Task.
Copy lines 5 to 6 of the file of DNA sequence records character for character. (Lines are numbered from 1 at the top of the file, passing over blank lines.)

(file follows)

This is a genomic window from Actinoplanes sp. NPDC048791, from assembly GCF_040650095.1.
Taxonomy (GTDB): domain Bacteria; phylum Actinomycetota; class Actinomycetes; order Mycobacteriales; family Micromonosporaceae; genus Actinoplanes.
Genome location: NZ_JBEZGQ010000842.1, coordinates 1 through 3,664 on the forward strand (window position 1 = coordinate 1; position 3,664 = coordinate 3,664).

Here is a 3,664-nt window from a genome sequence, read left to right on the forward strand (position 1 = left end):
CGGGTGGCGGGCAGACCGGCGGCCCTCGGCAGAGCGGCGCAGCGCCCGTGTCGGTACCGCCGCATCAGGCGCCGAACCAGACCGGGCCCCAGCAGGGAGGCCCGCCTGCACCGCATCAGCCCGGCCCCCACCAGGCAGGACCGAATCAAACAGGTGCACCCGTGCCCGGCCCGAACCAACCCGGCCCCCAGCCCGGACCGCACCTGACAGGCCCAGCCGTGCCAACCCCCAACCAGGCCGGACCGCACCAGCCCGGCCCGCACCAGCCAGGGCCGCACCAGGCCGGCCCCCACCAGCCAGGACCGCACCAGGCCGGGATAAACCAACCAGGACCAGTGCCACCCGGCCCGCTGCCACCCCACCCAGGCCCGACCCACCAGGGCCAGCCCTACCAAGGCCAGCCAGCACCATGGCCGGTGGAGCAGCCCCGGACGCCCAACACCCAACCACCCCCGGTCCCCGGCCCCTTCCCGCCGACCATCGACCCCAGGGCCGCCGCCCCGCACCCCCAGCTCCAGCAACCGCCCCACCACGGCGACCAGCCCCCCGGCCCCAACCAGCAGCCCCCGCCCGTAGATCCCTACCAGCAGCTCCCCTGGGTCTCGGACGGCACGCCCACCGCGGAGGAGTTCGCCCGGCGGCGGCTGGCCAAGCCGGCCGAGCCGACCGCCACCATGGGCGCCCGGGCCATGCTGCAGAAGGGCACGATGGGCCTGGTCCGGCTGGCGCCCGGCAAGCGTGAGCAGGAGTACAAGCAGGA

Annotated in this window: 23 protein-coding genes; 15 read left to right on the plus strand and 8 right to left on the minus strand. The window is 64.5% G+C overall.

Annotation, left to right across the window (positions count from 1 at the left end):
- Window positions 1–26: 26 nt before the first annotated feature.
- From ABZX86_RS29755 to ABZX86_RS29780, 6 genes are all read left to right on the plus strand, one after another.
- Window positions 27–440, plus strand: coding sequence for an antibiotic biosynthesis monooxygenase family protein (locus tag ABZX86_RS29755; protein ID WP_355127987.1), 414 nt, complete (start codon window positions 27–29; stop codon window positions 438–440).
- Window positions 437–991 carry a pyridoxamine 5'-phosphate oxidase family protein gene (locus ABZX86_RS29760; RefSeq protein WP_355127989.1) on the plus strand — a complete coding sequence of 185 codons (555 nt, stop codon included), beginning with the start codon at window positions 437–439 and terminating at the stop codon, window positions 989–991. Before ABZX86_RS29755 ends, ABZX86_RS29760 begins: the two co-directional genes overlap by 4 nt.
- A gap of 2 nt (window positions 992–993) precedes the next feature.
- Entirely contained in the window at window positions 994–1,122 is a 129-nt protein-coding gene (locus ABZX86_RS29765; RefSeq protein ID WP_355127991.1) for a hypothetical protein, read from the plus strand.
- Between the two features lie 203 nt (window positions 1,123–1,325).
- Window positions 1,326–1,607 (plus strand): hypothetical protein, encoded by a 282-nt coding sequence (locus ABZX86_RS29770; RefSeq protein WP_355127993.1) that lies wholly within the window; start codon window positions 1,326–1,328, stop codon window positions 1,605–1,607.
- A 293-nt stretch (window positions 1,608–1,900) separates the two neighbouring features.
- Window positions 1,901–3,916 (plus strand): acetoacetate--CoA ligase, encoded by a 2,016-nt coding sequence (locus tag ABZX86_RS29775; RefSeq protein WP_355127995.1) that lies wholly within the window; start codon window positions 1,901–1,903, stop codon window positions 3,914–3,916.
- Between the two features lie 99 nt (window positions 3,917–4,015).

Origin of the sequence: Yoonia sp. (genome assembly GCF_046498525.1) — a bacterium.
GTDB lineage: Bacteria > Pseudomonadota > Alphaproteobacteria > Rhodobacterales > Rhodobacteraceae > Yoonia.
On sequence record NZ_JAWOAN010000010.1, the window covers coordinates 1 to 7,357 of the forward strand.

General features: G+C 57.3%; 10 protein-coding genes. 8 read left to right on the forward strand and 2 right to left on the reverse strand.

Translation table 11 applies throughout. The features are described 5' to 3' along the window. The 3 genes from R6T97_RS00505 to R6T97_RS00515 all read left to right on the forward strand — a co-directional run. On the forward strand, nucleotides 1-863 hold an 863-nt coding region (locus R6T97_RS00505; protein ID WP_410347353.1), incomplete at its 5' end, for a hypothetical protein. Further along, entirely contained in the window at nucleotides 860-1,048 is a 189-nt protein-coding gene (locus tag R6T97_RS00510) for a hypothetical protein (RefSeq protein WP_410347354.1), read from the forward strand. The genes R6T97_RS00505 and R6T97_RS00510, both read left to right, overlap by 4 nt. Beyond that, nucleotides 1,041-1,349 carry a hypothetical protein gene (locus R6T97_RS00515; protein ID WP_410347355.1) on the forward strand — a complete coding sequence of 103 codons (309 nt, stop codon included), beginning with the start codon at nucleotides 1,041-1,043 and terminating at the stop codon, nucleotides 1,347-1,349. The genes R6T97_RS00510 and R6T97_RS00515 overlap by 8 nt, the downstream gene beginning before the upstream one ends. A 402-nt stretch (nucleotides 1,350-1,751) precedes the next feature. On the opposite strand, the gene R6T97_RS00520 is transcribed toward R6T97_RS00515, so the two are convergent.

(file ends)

CGGGTGGCGGGCAGACCGGCGGCCCTCGGCAGAGCGGCGCAGCGCCCGTGTCGGTACCGCCGCATCAGGCGCCGAACCAGACCGGGCCCCAGCAGGGAGGCCCGCCTGCACCGCATCAGCCCGGCCCCCACCAGGCAGGACCGAATCAAACAGGTGCACCCGTGCCCGGCCCGAACCAACCCGGCCCCCAGCCCGGACCGCACCTGACAGGCCCAGCCGTGCCAACCCCCAACCAGGCCGGACCGCACCAGCCCGGCCCGCACCAGCCAGGGCCGCACCAGGCCGGCCCCCACCAGCCAGGACCGCACCAGGCCGGGATAAACCAACCAGGACCAGTGCCACCCGGCCCGCTGCCACCCCACCCAGGCCCGACCCACCAGGGCCAGCCCTACCAAGGCCAGCCAGCACCATGGCCGGTGGAGCAGCCCCGGACGCCCAACACCCAACCACCCCCGGTCCCCGGCCCCTTCCCGCCGACCATCGACCCCAGGGCCGCCGCCCCGCACCCCCAGCTCCAGCAACCGCCCCACCACGGCGACCAGCCCCCCGGCCCCAACCAGCAGCCCCCGCCCGTAGATCCCTACCAGCAGCTCCCCTGGGTCTCGGACGGCACGCCCACCGCGGAGGAGTTCGCCCGGCGGCGGCTGGCCAAGCCGGCCGAGCCGACCGCCACCATGGGCGCCCGGGCCATGCTGCAGAAGGGCACGATGGGCCTGGTCCGGCTGGCGCCCGGCAAGCGTGAGCAGGAGTACAAGCAGGA

Annotated in this window: 23 protein-coding genes; 15 read left to right on the plus strand and 8 right to left on the minus strand. The window is 64.5% G+C overall.